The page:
The young William Hunting has a genius IQ,
But he isn’t intent on becoming a star.
He’d rather do janitor work and make do
And show up wise guys in a South Boston bar.
When Gerald Lambeau, a professor of math,
Puts up a problem that few men have worked,
Will solves it in secret to sidestep his wrath,
But Lambeau is more flabbergasted than irked.
When Will’s taken in for assaulting a man,
Lambeau has a plan that he’s glad to unveil.
If Will studies with him, as part of the plan,
And takes therapy, he won’t be thrown in jail.
But all of Will’s visits with therapists flop.
He’s smarter than they, as he smugly confirms.
So Lambeau, who won’t let his therapy stop,
Requests one with whom he must now come to terms.
A strong-willed psychologist named Sean Maguire,
Who was Lambeau’s friend till a harsh falling out,
Starts meeting with Will with reluctant desire,
And thinks he can help him, though Will has some doubt.
Though Will is unwilling at first to comply,
Maguire’s straight talking and patience prevail.
Because of abuse, Will is now scared to try
Uncertain relationships, since they might fail.
Professor Lambeau attempts all that he can
To maximize Hunting’s unbounded potential.
Jobs fall at his doorstep, according to plan,
But Will treats his future as less than essential.
When Will’s girlfriend leaves for the sunny west coast,
He can’t bear to follow; he’d simply prefer
Subsisting in manual labor at most.
He’d rather stay put here than chase after her.
First, Will forsakes Lambeau, then Sean forsakes Will.
Will cannot stand risks, even though he’s so smart.
But then his own friend says he ought to fulfill,
Not waste, his potential. Will takes this to heart.
When Hunting agrees to accept a good job,
Maguire and Lambeau and Will reconcile.
And once Will and Sean have a good, poignant sob,
Will follows his girl, finding risks are worthwhile.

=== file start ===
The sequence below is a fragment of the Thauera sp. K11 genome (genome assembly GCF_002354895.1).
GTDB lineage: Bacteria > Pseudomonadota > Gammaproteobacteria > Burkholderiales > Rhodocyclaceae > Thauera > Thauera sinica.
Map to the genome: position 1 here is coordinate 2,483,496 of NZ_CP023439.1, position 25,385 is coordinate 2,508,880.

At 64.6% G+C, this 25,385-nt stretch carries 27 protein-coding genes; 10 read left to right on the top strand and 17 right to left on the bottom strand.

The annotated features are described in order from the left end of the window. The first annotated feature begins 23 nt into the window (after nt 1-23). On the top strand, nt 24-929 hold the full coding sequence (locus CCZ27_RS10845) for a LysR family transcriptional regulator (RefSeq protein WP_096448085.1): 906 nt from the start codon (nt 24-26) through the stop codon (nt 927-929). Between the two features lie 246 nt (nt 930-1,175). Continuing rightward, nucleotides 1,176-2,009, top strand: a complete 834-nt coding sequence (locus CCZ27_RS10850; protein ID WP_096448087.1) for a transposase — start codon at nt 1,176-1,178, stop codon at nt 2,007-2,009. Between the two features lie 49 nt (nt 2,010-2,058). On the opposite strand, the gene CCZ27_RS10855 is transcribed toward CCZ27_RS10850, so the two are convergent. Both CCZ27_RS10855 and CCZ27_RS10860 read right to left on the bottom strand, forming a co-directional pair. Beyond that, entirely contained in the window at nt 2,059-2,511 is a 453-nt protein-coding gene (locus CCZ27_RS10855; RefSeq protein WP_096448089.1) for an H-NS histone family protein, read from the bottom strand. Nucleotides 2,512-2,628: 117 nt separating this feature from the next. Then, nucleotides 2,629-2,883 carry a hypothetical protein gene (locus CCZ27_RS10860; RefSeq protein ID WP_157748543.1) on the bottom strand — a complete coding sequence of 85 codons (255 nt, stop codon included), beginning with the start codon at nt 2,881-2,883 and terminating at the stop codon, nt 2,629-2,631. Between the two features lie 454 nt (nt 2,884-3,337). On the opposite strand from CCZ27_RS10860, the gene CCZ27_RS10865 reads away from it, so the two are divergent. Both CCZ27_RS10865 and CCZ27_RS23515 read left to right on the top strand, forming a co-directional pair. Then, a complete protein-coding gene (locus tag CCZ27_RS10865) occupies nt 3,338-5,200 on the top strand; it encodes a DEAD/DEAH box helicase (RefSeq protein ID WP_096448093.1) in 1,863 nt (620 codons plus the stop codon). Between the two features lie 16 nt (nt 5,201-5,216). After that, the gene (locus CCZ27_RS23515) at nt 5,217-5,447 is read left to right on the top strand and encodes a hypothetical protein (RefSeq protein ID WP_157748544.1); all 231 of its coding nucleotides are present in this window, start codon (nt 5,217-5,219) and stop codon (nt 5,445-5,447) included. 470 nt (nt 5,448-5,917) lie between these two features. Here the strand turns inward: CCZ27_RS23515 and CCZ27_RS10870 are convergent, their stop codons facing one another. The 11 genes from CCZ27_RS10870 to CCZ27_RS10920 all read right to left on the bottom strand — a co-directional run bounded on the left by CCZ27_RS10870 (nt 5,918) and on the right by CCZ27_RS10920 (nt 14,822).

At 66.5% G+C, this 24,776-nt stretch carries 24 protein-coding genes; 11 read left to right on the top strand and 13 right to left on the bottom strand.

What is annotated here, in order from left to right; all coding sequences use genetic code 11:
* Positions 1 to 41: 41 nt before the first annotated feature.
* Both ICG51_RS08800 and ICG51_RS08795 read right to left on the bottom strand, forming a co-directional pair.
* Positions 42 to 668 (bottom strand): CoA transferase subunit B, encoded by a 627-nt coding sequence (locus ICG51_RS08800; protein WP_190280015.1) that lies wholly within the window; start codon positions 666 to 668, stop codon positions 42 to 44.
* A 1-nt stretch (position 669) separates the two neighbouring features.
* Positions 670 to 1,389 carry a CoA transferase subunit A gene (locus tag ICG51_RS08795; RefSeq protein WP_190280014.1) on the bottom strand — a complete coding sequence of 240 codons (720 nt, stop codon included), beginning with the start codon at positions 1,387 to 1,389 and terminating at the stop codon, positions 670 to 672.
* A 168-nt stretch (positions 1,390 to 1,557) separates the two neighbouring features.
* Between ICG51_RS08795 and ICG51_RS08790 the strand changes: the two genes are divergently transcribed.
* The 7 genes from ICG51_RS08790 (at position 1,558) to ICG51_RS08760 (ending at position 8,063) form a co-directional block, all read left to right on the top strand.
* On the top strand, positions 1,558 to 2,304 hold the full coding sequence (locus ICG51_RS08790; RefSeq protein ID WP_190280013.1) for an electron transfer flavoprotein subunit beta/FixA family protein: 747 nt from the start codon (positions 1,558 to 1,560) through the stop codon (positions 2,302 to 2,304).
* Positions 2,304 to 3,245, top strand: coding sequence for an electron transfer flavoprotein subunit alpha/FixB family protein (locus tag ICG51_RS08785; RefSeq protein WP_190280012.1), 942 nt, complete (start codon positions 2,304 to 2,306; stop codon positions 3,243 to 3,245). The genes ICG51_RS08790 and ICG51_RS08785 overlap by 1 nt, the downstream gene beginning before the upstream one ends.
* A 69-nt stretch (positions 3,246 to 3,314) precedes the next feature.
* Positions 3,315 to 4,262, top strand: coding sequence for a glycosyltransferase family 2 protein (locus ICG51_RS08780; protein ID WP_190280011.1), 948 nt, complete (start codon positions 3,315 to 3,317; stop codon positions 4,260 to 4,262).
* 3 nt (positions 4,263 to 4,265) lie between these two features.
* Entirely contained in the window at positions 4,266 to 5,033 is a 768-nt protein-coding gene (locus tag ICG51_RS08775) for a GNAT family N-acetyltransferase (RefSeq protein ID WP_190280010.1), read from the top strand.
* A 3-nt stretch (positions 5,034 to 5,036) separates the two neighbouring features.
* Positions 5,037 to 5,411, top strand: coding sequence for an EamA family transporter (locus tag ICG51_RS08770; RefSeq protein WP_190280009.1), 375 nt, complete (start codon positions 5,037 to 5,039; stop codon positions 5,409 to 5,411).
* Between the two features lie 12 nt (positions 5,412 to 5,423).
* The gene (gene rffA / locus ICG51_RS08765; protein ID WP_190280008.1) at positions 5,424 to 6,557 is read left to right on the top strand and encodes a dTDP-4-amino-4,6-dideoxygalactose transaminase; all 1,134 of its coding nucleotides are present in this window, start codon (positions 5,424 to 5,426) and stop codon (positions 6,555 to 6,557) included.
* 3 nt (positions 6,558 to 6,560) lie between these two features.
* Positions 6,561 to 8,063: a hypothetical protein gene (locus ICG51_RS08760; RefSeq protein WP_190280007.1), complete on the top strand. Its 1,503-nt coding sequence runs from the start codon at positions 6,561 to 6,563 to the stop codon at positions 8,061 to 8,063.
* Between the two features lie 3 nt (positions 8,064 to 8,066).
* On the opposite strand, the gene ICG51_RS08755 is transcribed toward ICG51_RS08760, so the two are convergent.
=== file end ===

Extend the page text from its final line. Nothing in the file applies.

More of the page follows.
I must preface my endorsement of this movie with this fact: I have only seen Good Will Hunting once and heavily edited, and, unlike most critics and filmgoers, that is the only way I would ever suggest seeing it. As powerful a movie as it is, the frequent language (mainly the F word) greatly detracts from its enjoyment. The worst part of it is that the nearly 100 obscenities serve no purpose whatsoever. I can halfway see using such language in times of great distress, but, aside from a few emotional breakdowns toward the end, nothing at all warrants it. It’s simply presented as a part of life for these people, and it is movies like this that have unfortunately led recently to the likes of The Wolf of Wall Street and its 500+ F bombs. I think that the obscenity was added to simply degrade what might otherwise be considered a Hallmark movie.
Ignoring the language and the requisite sex scene, though, the film as a whole is excellent. The acting is superb; Robin Williams, in particular, deserved his Best Supporting Actor Oscar, and his monologue about his wife and love is one of the greatest soliloquies ever filmed. The script also, which won Matt Damon and Ben Affleck their Oscar, is extremely clever and insightful (minus the F words). If obscenity doesn’t bother you, then, by all means, view the original film; otherwise, I would certainly recommend seeing the cut version. It’s much less distracting.
Best line: (Sean speaking to Will) “You don’t know about real loss, ’cause that only occurs when you love something more than you love yourself. I doubt you’ve ever dared to love anybody that much.”
Visual Effects: N/A
Other (language): -7
TOTAL: 29 out of 60
Tomorrow: #332: Balto
© 2014 S. G. Liput